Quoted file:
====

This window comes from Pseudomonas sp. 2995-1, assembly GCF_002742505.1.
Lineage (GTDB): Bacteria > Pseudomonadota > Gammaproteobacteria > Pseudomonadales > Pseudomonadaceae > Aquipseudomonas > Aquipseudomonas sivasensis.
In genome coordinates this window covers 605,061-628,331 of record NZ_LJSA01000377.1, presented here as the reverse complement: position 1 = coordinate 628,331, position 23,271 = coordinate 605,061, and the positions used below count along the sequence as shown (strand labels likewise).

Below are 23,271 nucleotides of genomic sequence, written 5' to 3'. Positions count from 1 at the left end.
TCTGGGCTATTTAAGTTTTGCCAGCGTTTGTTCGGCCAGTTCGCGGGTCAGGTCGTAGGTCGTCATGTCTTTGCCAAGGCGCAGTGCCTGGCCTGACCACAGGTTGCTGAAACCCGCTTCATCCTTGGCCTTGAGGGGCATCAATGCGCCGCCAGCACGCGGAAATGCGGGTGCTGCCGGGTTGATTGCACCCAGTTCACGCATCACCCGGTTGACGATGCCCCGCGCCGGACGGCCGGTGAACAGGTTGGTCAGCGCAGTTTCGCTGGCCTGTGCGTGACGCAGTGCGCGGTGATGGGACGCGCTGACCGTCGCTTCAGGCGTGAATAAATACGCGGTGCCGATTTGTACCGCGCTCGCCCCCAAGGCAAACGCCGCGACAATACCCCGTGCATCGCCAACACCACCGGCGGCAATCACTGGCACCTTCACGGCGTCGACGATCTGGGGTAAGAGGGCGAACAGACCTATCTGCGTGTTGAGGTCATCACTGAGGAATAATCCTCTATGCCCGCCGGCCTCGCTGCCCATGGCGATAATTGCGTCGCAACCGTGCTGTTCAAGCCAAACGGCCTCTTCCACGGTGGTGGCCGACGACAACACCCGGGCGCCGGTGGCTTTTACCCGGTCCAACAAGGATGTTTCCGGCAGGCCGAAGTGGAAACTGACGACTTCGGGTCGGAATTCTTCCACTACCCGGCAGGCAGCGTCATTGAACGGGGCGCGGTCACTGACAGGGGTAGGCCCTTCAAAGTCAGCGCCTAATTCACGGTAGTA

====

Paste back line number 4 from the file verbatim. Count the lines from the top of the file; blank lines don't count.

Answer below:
Below are 23,271 nucleotides of genomic sequence, written 5' to 3'. Positions count from 1 at the left end.